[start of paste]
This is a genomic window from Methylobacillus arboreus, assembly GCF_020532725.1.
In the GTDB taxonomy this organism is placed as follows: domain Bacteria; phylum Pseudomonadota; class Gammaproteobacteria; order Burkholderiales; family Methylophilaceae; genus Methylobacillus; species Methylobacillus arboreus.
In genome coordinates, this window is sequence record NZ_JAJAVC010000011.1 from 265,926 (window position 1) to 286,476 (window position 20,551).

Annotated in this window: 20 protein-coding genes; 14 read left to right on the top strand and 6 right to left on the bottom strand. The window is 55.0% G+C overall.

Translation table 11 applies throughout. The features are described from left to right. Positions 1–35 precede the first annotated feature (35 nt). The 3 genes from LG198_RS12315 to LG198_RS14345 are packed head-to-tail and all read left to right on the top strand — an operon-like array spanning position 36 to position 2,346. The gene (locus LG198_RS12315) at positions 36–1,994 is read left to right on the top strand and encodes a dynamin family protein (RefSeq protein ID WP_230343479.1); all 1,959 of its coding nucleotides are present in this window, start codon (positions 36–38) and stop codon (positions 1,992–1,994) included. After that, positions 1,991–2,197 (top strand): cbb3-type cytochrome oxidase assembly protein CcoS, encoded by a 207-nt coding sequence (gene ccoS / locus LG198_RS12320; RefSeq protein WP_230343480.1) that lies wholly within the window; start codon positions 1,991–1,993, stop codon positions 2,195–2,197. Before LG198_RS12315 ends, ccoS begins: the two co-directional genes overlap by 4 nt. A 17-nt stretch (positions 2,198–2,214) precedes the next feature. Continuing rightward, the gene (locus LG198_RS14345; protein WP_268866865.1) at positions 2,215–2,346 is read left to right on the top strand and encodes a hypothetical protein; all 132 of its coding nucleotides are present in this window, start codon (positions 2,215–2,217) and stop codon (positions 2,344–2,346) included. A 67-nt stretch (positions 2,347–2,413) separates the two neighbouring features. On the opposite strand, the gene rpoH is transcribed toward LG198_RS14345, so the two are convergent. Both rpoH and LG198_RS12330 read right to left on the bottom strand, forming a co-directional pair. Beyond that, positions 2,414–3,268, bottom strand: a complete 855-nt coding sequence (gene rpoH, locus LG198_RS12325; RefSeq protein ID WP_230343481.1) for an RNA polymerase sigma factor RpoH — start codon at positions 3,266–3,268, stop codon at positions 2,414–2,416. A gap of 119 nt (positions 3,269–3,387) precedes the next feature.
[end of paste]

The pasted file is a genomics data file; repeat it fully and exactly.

This is a genomic window from Methylobacillus arboreus, assembly GCF_020532725.1.
In the GTDB taxonomy this organism is placed as follows: domain Bacteria; phylum Pseudomonadota; class Gammaproteobacteria; order Burkholderiales; family Methylophilaceae; genus Methylobacillus; species Methylobacillus arboreus.
In genome coordinates, this window is sequence record NZ_JAJAVC010000011.1 from 265,926 (window position 1) to 286,476 (window position 20,551).

Annotated in this window: 20 protein-coding genes; 14 read left to right on the top strand and 6 right to left on the bottom strand. The window is 55.0% G+C overall.

Translation table 11 applies throughout. The features are described from left to right. Positions 1–35 precede the first annotated feature (35 nt). The 3 genes from LG198_RS12315 to LG198_RS14345 are packed head-to-tail and all read left to right on the top strand — an operon-like array spanning position 36 to position 2,346. The gene (locus LG198_RS12315) at positions 36–1,994 is read left to right on the top strand and encodes a dynamin family protein (RefSeq protein ID WP_230343479.1); all 1,959 of its coding nucleotides are present in this window, start codon (positions 36–38) and stop codon (positions 1,992–1,994) included. After that, positions 1,991–2,197 (top strand): cbb3-type cytochrome oxidase assembly protein CcoS, encoded by a 207-nt coding sequence (gene ccoS / locus LG198_RS12320; RefSeq protein WP_230343480.1) that lies wholly within the window; start codon positions 1,991–1,993, stop codon positions 2,195–2,197. Before LG198_RS12315 ends, ccoS begins: the two co-directional genes overlap by 4 nt. A 17-nt stretch (positions 2,198–2,214) precedes the next feature. Continuing rightward, the gene (locus LG198_RS14345; protein WP_268866865.1) at positions 2,215–2,346 is read left to right on the top strand and encodes a hypothetical protein; all 132 of its coding nucleotides are present in this window, start codon (positions 2,215–2,217) and stop codon (positions 2,344–2,346) included. A 67-nt stretch (positions 2,347–2,413) separates the two neighbouring features. On the opposite strand, the gene rpoH is transcribed toward LG198_RS14345, so the two are convergent. Both rpoH and LG198_RS12330 read right to left on the bottom strand, forming a co-directional pair. Beyond that, positions 2,414–3,268, bottom strand: a complete 855-nt coding sequence (gene rpoH, locus LG198_RS12325; RefSeq protein ID WP_230343481.1) for an RNA polymerase sigma factor RpoH — start codon at positions 3,266–3,268, stop codon at positions 2,414–2,416. A gap of 119 nt (positions 3,269–3,387) precedes the next feature.